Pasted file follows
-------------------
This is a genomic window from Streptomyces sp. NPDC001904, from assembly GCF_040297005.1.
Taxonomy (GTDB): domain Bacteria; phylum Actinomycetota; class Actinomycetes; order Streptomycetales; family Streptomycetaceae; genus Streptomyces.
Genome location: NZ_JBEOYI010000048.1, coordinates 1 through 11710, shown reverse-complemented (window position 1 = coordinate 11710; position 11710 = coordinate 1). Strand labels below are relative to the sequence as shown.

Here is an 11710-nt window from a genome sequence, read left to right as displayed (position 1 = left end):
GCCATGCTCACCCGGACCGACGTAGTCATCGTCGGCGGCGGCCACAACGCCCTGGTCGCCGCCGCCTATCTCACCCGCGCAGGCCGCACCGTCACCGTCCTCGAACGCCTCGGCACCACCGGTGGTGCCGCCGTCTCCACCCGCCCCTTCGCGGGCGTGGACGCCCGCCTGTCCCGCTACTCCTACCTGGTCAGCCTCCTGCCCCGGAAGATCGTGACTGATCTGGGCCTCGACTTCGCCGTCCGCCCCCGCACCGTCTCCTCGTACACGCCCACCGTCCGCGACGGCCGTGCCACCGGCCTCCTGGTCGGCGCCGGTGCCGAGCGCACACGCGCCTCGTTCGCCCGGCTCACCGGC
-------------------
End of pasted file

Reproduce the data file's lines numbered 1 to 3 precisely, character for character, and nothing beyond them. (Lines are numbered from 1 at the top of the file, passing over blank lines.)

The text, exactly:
This is a genomic window from Streptomyces sp. NPDC001904, from assembly GCF_040297005.1.
Taxonomy (GTDB): domain Bacteria; phylum Actinomycetota; class Actinomycetes; order Streptomycetales; family Streptomycetaceae; genus Streptomyces.
Genome location: NZ_JBEOYI010000048.1, coordinates 1 through 11710, shown reverse-complemented (window position 1 = coordinate 11710; position 11710 = coordinate 1). Strand labels below are relative to the sequence as shown.